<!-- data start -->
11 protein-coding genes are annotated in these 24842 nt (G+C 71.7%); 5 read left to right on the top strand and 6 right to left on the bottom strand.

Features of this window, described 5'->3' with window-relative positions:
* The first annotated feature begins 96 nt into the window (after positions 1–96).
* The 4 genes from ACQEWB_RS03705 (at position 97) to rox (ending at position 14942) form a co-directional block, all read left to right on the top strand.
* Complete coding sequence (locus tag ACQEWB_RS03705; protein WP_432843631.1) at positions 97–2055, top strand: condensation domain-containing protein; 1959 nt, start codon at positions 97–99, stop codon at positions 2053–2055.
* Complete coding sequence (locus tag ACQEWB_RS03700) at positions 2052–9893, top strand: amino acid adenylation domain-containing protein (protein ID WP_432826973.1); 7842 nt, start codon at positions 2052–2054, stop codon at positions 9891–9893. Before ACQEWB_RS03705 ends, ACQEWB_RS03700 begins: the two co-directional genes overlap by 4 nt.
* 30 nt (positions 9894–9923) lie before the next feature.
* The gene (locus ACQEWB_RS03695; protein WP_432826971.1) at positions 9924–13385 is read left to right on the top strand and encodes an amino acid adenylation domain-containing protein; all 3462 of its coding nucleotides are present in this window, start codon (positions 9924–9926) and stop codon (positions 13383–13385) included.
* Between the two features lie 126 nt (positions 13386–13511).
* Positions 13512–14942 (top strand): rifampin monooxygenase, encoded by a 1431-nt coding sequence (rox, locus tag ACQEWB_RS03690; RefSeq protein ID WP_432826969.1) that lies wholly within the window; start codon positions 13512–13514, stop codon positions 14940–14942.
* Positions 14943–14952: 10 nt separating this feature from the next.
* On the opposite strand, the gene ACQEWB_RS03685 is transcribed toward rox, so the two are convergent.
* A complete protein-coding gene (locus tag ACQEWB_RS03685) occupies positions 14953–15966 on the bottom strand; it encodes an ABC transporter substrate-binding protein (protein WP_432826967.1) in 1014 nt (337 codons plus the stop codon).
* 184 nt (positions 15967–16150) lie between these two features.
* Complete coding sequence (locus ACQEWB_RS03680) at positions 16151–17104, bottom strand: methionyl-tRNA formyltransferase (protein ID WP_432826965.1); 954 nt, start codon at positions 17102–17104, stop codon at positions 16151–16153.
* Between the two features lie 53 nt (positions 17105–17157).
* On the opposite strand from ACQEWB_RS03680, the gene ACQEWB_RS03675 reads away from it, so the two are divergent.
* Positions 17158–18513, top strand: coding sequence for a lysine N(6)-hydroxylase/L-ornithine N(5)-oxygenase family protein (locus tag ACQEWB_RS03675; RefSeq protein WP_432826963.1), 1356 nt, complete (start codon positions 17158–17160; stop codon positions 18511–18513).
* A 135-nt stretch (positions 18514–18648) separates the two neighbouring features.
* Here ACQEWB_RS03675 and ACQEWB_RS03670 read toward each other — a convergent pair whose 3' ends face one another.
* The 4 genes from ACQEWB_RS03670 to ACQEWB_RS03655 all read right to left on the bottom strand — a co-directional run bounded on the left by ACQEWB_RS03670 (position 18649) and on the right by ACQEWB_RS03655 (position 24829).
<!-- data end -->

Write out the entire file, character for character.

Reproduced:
11 protein-coding genes are annotated in these 24842 nt (G+C 71.7%); 5 read left to right on the top strand and 6 right to left on the bottom strand.

Features of this window, described 5'->3' with window-relative positions:
* The first annotated feature begins 96 nt into the window (after positions 1–96).
* The 4 genes from ACQEWB_RS03705 (at position 97) to rox (ending at position 14942) form a co-directional block, all read left to right on the top strand.
* Complete coding sequence (locus tag ACQEWB_RS03705; protein WP_432843631.1) at positions 97–2055, top strand: condensation domain-containing protein; 1959 nt, start codon at positions 97–99, stop codon at positions 2053–2055.
* Complete coding sequence (locus tag ACQEWB_RS03700) at positions 2052–9893, top strand: amino acid adenylation domain-containing protein (protein ID WP_432826973.1); 7842 nt, start codon at positions 2052–2054, stop codon at positions 9891–9893. Before ACQEWB_RS03705 ends, ACQEWB_RS03700 begins: the two co-directional genes overlap by 4 nt.
* 30 nt (positions 9894–9923) lie before the next feature.
* The gene (locus ACQEWB_RS03695; protein WP_432826971.1) at positions 9924–13385 is read left to right on the top strand and encodes an amino acid adenylation domain-containing protein; all 3462 of its coding nucleotides are present in this window, start codon (positions 9924–9926) and stop codon (positions 13383–13385) included.
* Between the two features lie 126 nt (positions 13386–13511).
* Positions 13512–14942 (top strand): rifampin monooxygenase, encoded by a 1431-nt coding sequence (rox, locus tag ACQEWB_RS03690; RefSeq protein ID WP_432826969.1) that lies wholly within the window; start codon positions 13512–13514, stop codon positions 14940–14942.
* Positions 14943–14952: 10 nt separating this feature from the next.
* On the opposite strand, the gene ACQEWB_RS03685 is transcribed toward rox, so the two are convergent.
* A complete protein-coding gene (locus tag ACQEWB_RS03685) occupies positions 14953–15966 on the bottom strand; it encodes an ABC transporter substrate-binding protein (protein WP_432826967.1) in 1014 nt (337 codons plus the stop codon).
* 184 nt (positions 15967–16150) lie between these two features.
* Complete coding sequence (locus ACQEWB_RS03680) at positions 16151–17104, bottom strand: methionyl-tRNA formyltransferase (protein ID WP_432826965.1); 954 nt, start codon at positions 17102–17104, stop codon at positions 16151–16153.
* Between the two features lie 53 nt (positions 17105–17157).
* On the opposite strand from ACQEWB_RS03680, the gene ACQEWB_RS03675 reads away from it, so the two are divergent.
* Positions 17158–18513, top strand: coding sequence for a lysine N(6)-hydroxylase/L-ornithine N(5)-oxygenase family protein (locus tag ACQEWB_RS03675; RefSeq protein WP_432826963.1), 1356 nt, complete (start codon positions 17158–17160; stop codon positions 18511–18513).
* A 135-nt stretch (positions 18514–18648) separates the two neighbouring features.
* Here ACQEWB_RS03675 and ACQEWB_RS03670 read toward each other — a convergent pair whose 3' ends face one another.
* The 4 genes from ACQEWB_RS03670 to ACQEWB_RS03655 all read right to left on the bottom strand — a co-directional run bounded on the left by ACQEWB_RS03670 (position 18649) and on the right by ACQEWB_RS03655 (position 24829).